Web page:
Sunday, April 25, 2010

one fish two fish

The first bite was mine -- utterly unexpected, and the squeal that followed (my brother Marc always referred to it as my Hollywood Scream) was heard across the Willamette. Alas, it was a native and we set her free after what looks to me like a significant amount of suffering. No blood-letting, but still, if you set a hook in my lip and drug me upstream against my will, well, I'm just sayin'.

So, some sunny hours later, we are back home with two fresh salmon and a sunburn. Three in a weekend. Hooray. I do like to fish.

Friday night we had dinner with Vali, my cousin who I met via (see previous posts) at her house. For all of my uncle/her father's idiosyncracies, her small family remained much more intact than mine did. Growing up, I have some memories of my uncle -- mostly that he was a good artist and an activist and Communist when it wasn't cool to be one. I remember his house over on Cleveland in NE Portland, a big craftsman place with a deep front porch. Inside was a fireplace and over the mantle was a painting of a young boy and girl, the boy holding mistletoe, about to kiss the girl, who looked not exactly thrilled about it. Vali had this painting. On another wall (in my memory) was a painting of a woman. Now, I know it was probably something like a hooker, with a streetlamp and signpost, a long narrow painting. Vali didn't have that one, but she had one of a blonde woman in a low cut green dress, a young man in the corner, the woman looking like she was just out of bed, the man just leaving the room. In my memory -- that of a nine year old -- the paintings were photographically real. Now, they are not so perfect. But seeing them, proof that my childhood did happen, was moving. Then, she showed me one of my uncle's notebooks. It is remarkable to me that this man I did not hardly know -- and this is one of my few regrets -- (reading along, you might think I would have many regrets, but I don't, not really, but I do endeavor not to create any as I go...) may have been not only kin, but kindred.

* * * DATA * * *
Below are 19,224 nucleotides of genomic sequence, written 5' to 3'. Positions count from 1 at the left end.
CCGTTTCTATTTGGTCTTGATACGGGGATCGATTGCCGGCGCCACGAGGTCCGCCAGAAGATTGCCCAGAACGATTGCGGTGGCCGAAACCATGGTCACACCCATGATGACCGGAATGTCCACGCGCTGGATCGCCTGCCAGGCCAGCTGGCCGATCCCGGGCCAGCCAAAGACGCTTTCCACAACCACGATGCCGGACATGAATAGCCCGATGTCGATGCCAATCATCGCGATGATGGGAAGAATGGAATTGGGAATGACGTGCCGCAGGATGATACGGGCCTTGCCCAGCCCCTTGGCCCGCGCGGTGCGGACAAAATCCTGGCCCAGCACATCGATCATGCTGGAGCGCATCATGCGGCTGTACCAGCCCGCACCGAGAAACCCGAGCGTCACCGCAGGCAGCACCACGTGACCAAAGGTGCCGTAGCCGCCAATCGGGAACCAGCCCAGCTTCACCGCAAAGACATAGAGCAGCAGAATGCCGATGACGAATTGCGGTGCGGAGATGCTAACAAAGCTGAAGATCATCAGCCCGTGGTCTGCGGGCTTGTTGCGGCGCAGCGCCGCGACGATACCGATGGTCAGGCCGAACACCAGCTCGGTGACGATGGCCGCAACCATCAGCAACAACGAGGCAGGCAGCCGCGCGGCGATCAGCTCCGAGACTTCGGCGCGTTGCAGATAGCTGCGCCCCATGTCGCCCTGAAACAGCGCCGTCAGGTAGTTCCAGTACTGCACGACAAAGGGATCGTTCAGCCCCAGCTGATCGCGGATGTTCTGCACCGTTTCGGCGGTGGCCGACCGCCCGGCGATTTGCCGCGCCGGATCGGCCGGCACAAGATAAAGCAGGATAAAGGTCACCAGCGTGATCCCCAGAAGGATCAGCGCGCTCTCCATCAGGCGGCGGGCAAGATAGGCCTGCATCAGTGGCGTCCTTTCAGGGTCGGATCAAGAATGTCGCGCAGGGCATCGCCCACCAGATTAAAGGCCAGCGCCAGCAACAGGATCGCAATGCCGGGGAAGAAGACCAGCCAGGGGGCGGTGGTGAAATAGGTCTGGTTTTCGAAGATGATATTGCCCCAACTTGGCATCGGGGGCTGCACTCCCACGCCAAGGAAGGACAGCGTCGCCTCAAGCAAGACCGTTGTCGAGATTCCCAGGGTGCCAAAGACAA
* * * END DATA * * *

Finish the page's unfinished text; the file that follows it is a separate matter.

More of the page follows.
Anyway, during my undergraduate studies, Sociology was my major and Marxism my favorite flavor. That my uncle was a Marxist (not a communist it turns out, big difference) is stunning. I wish I'd known him. I think we would have had alot to talk about.

1 comment:

L. said...

yes, that our childhood did happen. I feel you would have known him, too, no doubt.